And so if I am at a party and I see somebody who as they leave going around saying good-bye to everybody at a party, I know that they are Chicano, right? And I know that usually Anglos would slip out, right? And so that isn't necessarily a linguistic and it is not necessarily quit in the body, but it is a way of dealing with other people and way of feeling that they should be treated, and I always see that as performance and deeply connected to identity.

CC- In the United States, how do the arts and politics reflect the changing idea of citizenship? Do you believe in an "authenticity" of art?

RR-
Well, that is a pretty good question; I think I have done about 7 fifty-minute lectures on that (laugh.) I'll see if I can say it in a few words…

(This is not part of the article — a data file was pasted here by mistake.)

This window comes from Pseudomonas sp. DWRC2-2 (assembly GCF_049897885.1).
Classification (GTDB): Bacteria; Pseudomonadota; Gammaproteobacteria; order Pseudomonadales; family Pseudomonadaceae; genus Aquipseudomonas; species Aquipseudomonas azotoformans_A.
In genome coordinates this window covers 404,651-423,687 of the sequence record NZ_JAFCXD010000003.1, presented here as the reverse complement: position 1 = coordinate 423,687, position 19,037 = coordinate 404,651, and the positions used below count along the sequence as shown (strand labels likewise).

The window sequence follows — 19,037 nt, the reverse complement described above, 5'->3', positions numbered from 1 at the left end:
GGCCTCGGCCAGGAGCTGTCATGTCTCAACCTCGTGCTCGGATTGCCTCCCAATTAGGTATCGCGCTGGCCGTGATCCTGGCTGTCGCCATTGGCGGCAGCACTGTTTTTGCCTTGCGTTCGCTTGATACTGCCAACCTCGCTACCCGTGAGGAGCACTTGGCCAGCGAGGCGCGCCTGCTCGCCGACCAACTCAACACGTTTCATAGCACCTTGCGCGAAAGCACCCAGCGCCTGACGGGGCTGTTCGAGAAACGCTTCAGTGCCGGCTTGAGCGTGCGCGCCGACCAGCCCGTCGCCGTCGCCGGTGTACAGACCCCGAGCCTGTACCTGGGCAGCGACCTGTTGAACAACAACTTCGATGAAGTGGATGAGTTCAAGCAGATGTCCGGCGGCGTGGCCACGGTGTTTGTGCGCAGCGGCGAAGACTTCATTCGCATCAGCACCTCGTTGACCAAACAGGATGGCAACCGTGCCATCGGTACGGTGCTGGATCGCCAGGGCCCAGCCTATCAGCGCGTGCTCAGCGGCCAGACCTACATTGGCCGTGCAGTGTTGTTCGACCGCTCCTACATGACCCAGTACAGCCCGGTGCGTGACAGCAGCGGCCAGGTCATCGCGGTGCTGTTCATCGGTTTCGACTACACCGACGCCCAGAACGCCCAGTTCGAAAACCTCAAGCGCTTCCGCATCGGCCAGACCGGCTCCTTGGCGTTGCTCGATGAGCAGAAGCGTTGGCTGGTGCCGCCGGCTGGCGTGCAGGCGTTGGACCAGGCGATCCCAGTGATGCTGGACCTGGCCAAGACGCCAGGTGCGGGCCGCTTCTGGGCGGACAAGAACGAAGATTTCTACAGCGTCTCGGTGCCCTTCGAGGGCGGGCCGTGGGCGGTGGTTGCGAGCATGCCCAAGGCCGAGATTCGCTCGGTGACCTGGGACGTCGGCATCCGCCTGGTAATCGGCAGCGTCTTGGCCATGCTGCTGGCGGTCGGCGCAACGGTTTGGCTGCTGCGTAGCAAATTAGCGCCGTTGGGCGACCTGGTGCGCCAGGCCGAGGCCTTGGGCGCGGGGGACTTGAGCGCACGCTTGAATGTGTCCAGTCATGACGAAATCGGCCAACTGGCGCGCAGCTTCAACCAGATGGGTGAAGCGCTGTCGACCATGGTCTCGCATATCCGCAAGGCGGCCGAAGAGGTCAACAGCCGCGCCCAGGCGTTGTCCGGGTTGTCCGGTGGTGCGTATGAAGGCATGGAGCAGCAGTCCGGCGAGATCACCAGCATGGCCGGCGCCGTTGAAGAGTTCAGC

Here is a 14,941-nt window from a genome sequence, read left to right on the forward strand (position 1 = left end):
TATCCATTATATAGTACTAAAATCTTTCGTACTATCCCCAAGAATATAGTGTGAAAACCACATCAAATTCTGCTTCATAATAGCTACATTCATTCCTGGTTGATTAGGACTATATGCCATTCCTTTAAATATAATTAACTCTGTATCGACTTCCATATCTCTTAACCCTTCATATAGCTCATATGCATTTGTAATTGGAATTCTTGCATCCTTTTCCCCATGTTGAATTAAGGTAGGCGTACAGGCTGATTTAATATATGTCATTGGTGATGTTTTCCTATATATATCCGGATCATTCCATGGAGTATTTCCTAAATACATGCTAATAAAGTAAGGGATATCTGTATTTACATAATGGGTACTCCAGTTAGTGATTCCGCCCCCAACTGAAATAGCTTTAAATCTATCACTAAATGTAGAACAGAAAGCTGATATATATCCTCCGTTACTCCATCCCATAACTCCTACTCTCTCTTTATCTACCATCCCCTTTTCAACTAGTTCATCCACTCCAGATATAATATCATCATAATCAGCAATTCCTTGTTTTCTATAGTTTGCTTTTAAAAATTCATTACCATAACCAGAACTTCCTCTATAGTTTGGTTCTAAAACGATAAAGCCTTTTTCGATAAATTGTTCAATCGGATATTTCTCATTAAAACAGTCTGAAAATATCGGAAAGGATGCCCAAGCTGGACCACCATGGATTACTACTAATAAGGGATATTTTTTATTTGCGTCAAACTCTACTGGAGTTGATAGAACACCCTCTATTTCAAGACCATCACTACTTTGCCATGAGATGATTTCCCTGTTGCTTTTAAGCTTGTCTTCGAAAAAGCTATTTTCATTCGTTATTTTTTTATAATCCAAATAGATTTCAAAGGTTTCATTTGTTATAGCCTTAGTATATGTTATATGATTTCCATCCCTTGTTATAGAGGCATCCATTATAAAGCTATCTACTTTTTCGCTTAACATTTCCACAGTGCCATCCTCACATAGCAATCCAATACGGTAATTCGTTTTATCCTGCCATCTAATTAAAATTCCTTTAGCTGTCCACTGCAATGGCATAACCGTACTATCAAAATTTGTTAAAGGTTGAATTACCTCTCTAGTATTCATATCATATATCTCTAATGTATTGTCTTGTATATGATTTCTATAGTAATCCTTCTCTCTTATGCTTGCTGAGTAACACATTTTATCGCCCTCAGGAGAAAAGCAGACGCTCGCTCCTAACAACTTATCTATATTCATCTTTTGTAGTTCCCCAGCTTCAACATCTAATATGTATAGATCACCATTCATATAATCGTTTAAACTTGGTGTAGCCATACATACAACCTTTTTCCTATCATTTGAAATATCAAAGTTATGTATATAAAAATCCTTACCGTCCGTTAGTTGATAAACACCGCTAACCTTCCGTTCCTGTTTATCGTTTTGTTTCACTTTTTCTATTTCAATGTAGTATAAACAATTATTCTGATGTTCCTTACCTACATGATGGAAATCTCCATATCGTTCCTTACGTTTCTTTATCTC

The first thing about citizenship is that I always try to separate the formal from the informal citizenship…or maybe lived citizenship from an official citizenship. An official citizenship meaning do you have your documents, do you have your voter registration card, do you have a passport, do you have this or that? Those things are not trivial, especially if you don't have them. They can seem trivial if you have them, but if you are an undocumented worker in the United States you know very deeply what those things mean to you, the freedom that they give you, the access that they give you, so I don't want to trivialize them, but what I am really and most deeply concerned with citizenship is about how a person herself or himself thinks about what it would take to make a person feel like they belonged, what it would take to make them feel enfranchised. And what I have thought through a lot about with talking to people…..research we call it (talking to people) …it's one of our two anthropological methods one is asking questions and the other one is hanging out. Through asking questions, talking with people, listening very hard to what they are saying I have realized that they have a very clear sense of what makes them feel like they belong.